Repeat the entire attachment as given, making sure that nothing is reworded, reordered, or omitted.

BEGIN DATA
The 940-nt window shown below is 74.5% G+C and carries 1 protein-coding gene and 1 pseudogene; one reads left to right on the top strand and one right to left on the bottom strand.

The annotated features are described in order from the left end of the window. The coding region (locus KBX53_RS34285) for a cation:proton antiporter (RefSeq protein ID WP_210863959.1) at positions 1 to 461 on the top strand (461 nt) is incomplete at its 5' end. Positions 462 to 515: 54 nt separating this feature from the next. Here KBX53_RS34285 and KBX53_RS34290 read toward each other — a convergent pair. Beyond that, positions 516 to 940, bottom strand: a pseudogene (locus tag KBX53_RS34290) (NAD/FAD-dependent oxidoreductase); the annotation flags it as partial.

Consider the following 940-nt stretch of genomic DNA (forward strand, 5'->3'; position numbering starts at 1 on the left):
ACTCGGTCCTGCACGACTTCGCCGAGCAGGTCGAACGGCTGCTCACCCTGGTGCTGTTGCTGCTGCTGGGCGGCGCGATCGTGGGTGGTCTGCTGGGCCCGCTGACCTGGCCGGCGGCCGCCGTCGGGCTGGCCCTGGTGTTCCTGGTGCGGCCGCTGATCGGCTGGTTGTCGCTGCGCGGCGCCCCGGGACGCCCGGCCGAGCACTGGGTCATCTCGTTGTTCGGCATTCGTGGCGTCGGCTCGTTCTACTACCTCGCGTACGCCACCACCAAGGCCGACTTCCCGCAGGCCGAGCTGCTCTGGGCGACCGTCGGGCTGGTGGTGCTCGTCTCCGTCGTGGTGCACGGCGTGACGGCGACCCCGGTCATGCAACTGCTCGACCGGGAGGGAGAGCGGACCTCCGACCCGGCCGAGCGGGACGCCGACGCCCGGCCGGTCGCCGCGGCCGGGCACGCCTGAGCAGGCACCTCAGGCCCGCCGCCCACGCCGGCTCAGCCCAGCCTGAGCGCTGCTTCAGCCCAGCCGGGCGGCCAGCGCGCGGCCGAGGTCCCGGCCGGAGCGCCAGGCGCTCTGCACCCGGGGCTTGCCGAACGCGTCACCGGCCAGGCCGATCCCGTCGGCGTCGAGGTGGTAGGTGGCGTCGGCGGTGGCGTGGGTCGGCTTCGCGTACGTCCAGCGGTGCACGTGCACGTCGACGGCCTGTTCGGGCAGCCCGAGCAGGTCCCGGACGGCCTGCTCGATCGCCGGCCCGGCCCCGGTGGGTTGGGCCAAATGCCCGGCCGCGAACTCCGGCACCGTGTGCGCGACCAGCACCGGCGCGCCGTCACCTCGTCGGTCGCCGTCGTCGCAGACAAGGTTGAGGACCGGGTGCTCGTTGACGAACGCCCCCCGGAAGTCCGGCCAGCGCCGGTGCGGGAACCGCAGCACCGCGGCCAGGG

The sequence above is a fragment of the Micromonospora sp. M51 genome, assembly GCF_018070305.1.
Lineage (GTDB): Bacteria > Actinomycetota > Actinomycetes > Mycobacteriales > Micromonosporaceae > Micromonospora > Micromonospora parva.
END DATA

The 940-nt window shown below is 74.5% G+C and carries 1 protein-coding gene and 1 pseudogene; one reads left to right on the top strand and one right to left on the bottom strand.

The annotated features are described in order from the left end of the window. The coding region (locus KBX53_RS34285) for a cation:proton antiporter (RefSeq protein ID WP_210863959.1) at positions 1 to 461 on the top strand (461 nt) is incomplete at its 5' end. Positions 462 to 515: 54 nt separating this feature from the next. Here KBX53_RS34285 and KBX53_RS34290 read toward each other — a convergent pair. Beyond that, positions 516 to 940, bottom strand: a pseudogene (locus tag KBX53_RS34290) (NAD/FAD-dependent oxidoreductase); the annotation flags it as partial.

Consider the following 940-nt stretch of genomic DNA (forward strand, 5'->3'; position numbering starts at 1 on the left):
ACTCGGTCCTGCACGACTTCGCCGAGCAGGTCGAACGGCTGCTCACCCTGGTGCTGTTGCTGCTGCTGGGCGGCGCGATCGTGGGTGGTCTGCTGGGCCCGCTGACCTGGCCGGCGGCCGCCGTCGGGCTGGCCCTGGTGTTCCTGGTGCGGCCGCTGATCGGCTGGTTGTCGCTGCGCGGCGCCCCGGGACGCCCGGCCGAGCACTGGGTCATCTCGTTGTTCGGCATTCGTGGCGTCGGCTCGTTCTACTACCTCGCGTACGCCACCACCAAGGCCGACTTCCCGCAGGCCGAGCTGCTCTGGGCGACCGTCGGGCTGGTGGTGCTCGTCTCCGTCGTGGTGCACGGCGTGACGGCGACCCCGGTCATGCAACTGCTCGACCGGGAGGGAGAGCGGACCTCCGACCCGGCCGAGCGGGACGCCGACGCCCGGCCGGTCGCCGCGGCCGGGCACGCCTGAGCAGGCACCTCAGGCCCGCCGCCCACGCCGGCTCAGCCCAGCCTGAGCGCTGCTTCAGCCCAGCCGGGCGGCCAGCGCGCGGCCGAGGTCCCGGCCGGAGCGCCAGGCGCTCTGCACCCGGGGCTTGCCGAACGCGTCACCGGCCAGGCCGATCCCGTCGGCGTCGAGGTGGTAGGTGGCGTCGGCGGTGGCGTGGGTCGGCTTCGCGTACGTCCAGCGGTGCACGTGCACGTCGACGGCCTGTTCGGGCAGCCCGAGCAGGTCCCGGACGGCCTGCTCGATCGCCGGCCCGGCCCCGGTGGGTTGGGCCAAATGCCCGGCCGCGAACTCCGGCACCGTGTGCGCGACCAGCACCGGCGCGCCGTCACCTCGTCGGTCGCCGTCGTCGCAGACAAGGTTGAGGACCGGGTGCTCGTTGACGAACGCCCCCCGGAAGTCCGGCCAGCGCCGGTGCGGGAACCGCAGCACCGCGGCCAGGG

The sequence above is a fragment of the Micromonospora sp. M51 genome, assembly GCF_018070305.1.
Lineage (GTDB): Bacteria > Actinomycetota > Actinomycetes > Mycobacteriales > Micromonosporaceae > Micromonospora > Micromonospora parva.